Although Lowell House is known for its traditional teas and winter waltzes, no stereotype can pin down the house's character.
"Lowell doesn't really have an image," says house committee co-chair Meredith A. FitzGerald '95. "That's why we're having trouble finding something to put on the T. Shirt."
Once upon a time, Lowell's image was "not really nerdy, but academically inclined," says house master William H. Bossert '59, who lived in Lowell as an undergraduate.
A few years ago, the house T-shirt described Lowell as the place where "every night is a Tuesday night," Bossert says.
But students say things have changed with randomization, and Lowell is becoming increasingly diverse.
In fact, some residents say the lack of a house stereotype was one reason they listed Lowell on their freshmen lottery forms.
Other students say they picked Lowell because of its convenient location, classic architecture, and spacious courtyards.
"The courtyards are really nice when the weather's warm," says Jessye E. Lapenn '93. "It is great if you want to have a picnic or a meal outside, or just hang out during the day."
And in the spring, the courtyards are the site of frequent barbeques, according to Todd A. Meister '93.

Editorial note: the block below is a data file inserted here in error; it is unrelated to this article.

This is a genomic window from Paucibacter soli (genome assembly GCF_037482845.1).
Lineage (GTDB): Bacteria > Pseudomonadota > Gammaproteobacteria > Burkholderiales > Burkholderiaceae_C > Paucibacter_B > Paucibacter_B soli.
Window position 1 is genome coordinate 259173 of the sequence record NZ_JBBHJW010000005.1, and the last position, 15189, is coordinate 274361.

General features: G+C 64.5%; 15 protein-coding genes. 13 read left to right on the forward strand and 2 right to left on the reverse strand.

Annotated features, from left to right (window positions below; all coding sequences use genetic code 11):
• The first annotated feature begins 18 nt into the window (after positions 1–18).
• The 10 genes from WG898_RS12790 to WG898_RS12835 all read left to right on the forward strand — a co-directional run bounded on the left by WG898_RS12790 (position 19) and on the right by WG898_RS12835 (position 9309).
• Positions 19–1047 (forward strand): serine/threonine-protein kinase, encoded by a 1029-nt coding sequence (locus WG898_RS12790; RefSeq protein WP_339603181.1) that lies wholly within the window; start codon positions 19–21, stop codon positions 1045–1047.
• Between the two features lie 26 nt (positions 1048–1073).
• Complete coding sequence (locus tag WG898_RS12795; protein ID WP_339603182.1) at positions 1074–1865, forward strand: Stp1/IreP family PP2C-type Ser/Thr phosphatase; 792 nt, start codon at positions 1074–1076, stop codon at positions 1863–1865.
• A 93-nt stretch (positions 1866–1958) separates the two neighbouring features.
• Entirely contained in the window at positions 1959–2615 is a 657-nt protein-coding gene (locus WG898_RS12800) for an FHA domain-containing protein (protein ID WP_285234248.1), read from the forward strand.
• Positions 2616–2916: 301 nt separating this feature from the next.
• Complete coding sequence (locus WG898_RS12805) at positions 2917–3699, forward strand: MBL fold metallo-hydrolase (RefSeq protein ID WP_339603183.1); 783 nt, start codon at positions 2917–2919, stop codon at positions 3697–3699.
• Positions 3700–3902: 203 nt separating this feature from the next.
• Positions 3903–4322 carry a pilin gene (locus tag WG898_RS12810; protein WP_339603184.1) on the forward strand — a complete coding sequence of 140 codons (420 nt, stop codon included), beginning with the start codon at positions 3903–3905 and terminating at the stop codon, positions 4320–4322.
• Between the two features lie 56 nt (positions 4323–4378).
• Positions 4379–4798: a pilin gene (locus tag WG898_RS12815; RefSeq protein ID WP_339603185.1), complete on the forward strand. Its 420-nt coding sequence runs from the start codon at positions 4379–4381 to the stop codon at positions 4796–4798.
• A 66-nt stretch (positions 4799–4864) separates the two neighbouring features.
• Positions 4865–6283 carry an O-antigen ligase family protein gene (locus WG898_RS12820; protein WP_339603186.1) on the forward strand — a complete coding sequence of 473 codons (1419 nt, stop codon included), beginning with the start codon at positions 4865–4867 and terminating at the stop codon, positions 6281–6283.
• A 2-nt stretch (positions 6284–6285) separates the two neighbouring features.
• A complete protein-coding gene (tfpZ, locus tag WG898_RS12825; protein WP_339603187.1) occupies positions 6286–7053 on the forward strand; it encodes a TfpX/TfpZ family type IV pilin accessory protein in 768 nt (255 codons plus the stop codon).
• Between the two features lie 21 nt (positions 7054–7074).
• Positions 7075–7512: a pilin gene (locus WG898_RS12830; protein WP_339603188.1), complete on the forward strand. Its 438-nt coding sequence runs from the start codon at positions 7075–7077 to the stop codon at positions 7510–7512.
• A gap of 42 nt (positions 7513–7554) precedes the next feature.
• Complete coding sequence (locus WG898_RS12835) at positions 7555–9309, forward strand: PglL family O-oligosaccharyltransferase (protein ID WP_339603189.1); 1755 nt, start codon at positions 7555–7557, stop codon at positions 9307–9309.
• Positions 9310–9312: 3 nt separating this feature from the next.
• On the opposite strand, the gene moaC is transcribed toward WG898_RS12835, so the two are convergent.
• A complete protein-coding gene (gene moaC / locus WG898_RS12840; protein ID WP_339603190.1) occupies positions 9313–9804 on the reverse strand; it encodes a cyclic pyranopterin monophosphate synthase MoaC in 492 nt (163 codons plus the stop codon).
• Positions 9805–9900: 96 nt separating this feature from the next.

Each spring the house also gives an outdoor performance of Tchaikovsky's 1812 Overture.
"Everyone who has an instrument can show up and play," says Assistant Senior Tutor Christoph H. Luthy. "It turns into quite a frivolous thing"
Students say house events that take place throughout the year help create a sense of community.
One favorite is Lowell's weekly teas, which features pastries prepared and served by the masters. The Thursday teas are a longstanding tradition that began when the house opened in the 1930s, Bossert says.
"The teas are an opportunity for house bonding that I haven't seen happen in other houses," says Michael D. Rosenbaum '94 a former Crimson photography chair.
"They bring everyone together," says Joanna H. Lipper '94.